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5 minutes with Chris Burton

Chris Burton and  Nobilis 18 - Aachen - Photo credit Roger Fitzhardinge

Chris Burton, pictured here on Nobilis 18 at CHIO Aachen.

© Roger Fitzhardinge

 

By Equestrian Life

Eventing star Chris Burton has been named on the Australian eventing team for Word Equestrian Games alongside Shane Rose, Sam Griffiths, Bill Levett and Andrew Hoy. With WEG less than a month away, we caught up with Chris to talk about his WEG mount Cooley Lands, cross country tips for young riders, what it means for him to represent Australia — and also how fatherhood has changed his perspective on competing.

EQ LIFE: Tell us a little about your WEG horse, Cooley Lands?

CHRIS: Cooley Lands is a lovely uncomplicated horse; he has a real passion for the sport and is a very fast cross country horse. He wouldn’t be the fanciest moving horse in the field, but he can do a lovely correct test and what he lacks in the dressage he makes up for in the jumping.

 

Chris Burton and Cooley Lands, winners of the SsangYong Blenheim Palace International Horse Trials CIC3* 8/9 year old horse class. © Adam Fanthorpe

Chris Burton and Cooley Lands, pictured here at Blenheim Palace .

© Adam Fanthorpe



EQ LIFE: You've represented Australia at major championships number of times (WEG in 2010, and the Olympics in 2012 and 2016). What does it mean to you to compete at WEG this year in Tryon?

CHRIS: It is always such an honour to compete for Australia and it is why we put in all the long hours, blood, sweat and tears. Watching Australian teams win medals in the past is what inspired me to become a professional event rider.

EQ LIFE: You're one of the quickest and most consistent cross country riders in the world — if you could give young riders tips for riding cross country, what would they be?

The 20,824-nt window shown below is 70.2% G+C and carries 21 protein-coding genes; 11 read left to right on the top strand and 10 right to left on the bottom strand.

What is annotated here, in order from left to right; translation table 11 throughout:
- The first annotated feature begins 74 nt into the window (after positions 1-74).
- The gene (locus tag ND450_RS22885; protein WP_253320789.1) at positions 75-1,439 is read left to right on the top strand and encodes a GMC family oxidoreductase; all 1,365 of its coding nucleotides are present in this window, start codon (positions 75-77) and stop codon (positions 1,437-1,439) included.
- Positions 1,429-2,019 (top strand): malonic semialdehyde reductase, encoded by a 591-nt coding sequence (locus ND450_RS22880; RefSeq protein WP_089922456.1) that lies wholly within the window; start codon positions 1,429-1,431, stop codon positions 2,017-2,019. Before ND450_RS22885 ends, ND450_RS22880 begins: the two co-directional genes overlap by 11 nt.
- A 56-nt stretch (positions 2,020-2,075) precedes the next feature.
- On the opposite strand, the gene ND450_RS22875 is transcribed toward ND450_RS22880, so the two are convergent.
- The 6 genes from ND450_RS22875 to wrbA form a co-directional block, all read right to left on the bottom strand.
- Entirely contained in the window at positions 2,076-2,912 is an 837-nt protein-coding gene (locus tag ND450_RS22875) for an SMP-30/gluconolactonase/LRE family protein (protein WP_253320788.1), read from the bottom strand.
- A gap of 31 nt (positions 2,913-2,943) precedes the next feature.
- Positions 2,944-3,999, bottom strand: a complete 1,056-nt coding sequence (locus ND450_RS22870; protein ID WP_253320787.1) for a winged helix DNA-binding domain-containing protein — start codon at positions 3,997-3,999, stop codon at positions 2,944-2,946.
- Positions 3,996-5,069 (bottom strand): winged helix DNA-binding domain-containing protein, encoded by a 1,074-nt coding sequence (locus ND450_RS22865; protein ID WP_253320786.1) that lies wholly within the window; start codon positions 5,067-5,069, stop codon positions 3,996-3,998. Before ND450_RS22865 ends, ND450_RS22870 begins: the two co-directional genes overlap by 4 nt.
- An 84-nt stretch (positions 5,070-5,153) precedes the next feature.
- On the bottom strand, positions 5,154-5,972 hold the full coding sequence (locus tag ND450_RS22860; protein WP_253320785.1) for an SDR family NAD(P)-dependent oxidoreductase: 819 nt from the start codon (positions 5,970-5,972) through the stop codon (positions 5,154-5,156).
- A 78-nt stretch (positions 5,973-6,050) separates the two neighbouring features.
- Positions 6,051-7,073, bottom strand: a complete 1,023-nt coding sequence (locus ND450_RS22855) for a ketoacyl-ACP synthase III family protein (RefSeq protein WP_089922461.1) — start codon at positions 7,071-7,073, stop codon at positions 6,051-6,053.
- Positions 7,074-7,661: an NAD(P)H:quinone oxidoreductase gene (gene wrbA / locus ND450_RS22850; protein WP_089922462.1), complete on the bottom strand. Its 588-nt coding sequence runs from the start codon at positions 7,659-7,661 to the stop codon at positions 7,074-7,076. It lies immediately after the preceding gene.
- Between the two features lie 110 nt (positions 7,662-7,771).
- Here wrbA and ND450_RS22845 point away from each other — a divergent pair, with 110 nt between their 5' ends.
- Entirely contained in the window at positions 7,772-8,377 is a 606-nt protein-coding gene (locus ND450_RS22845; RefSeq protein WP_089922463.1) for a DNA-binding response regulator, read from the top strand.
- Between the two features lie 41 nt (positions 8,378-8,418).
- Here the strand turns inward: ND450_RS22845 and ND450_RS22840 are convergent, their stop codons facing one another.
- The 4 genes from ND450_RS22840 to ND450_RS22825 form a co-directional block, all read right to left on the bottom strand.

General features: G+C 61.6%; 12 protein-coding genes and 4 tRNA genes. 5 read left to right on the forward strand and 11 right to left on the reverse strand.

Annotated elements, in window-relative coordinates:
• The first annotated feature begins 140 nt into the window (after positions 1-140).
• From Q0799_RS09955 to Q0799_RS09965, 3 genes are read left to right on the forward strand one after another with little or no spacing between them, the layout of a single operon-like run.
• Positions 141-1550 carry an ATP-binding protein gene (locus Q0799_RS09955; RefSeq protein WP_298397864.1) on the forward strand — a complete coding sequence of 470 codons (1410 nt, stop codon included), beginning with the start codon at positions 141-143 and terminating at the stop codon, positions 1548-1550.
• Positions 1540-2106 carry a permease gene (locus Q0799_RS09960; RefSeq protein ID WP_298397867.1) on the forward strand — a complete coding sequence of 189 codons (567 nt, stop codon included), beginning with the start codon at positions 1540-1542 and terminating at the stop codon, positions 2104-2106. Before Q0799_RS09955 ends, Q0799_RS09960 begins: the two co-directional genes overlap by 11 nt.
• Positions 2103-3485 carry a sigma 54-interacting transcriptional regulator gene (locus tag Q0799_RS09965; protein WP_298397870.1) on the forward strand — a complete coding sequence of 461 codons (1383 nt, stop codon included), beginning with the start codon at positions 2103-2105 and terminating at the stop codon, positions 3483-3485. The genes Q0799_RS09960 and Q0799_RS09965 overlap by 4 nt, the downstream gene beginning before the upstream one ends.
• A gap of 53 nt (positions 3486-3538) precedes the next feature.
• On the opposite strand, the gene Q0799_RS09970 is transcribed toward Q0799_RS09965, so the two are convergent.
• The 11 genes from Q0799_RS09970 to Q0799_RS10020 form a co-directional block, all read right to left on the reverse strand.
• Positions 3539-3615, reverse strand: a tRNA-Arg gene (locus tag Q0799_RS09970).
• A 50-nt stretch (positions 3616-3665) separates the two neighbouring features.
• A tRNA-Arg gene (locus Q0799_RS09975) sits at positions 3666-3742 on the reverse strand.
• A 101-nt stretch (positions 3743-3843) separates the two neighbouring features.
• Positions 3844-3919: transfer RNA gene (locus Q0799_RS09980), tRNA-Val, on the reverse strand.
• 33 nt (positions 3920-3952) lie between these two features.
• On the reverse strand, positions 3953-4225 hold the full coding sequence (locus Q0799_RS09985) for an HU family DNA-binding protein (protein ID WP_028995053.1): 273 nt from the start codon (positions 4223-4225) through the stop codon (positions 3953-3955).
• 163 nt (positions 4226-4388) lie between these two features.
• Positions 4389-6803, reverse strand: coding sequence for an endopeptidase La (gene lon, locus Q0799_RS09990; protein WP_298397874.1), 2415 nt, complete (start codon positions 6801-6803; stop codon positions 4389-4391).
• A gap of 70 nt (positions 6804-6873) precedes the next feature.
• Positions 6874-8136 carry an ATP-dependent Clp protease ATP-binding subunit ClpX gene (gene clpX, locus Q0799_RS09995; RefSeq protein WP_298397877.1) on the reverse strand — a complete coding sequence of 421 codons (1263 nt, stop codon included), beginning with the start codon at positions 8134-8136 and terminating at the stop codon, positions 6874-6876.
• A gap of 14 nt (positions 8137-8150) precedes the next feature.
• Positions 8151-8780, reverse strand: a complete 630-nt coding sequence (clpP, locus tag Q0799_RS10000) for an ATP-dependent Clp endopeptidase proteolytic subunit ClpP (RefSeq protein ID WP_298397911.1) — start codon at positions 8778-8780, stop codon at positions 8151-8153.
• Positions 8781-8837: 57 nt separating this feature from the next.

CHRIS: Making the time cross country is about riding smoothly, not quickly. We see so many riders flying between fences, hauling on their horses’ heads before the fence then kicking the horse away from the fence. This wastes a number of seconds at each fence. Times that by 25 and you are at least a minute slower. When I walk the course I look for shorter lines and I am always looking for the line that is kindest on the horse. Walking the course is so much more than just looking at the fences.

The other tip I would give is that control is so important. You cannot work on this enough. I set up two poles 6-8 strides apart and practice riding it in as many and as fewer strides as I can. All my horses do this exercise at least a few times a week. Being able to ask you horse to move up and to come back to you on a light aid saves you time on the cross country, and makes riding the course much safer and much more enjoyable for you and your horse.

EQ LIFE: Becoming a father last year, has it changed your approach/outlook on competing at all?

CHRIS: It certainly helps with perspective in the tougher times. I was so upset about having two rails in Kentucky but when I was walking out of the ring, Bek and Harry were standing in the shoot with the biggest smiles on their faces and most of the disappointment faded away. I am lucky that they have been able to come with me for most of my events, so not too much has changed.

Best of luck at WEG, Chris!

 

Chris Burton on Cooley Lands and Sammi Birch on Hunter Valley II - © William Carey

Chris Burton on Cooley Lands, pictured here with Sammi Birch on Hunter Valley II.

© William Carey

 

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Issue 43


 

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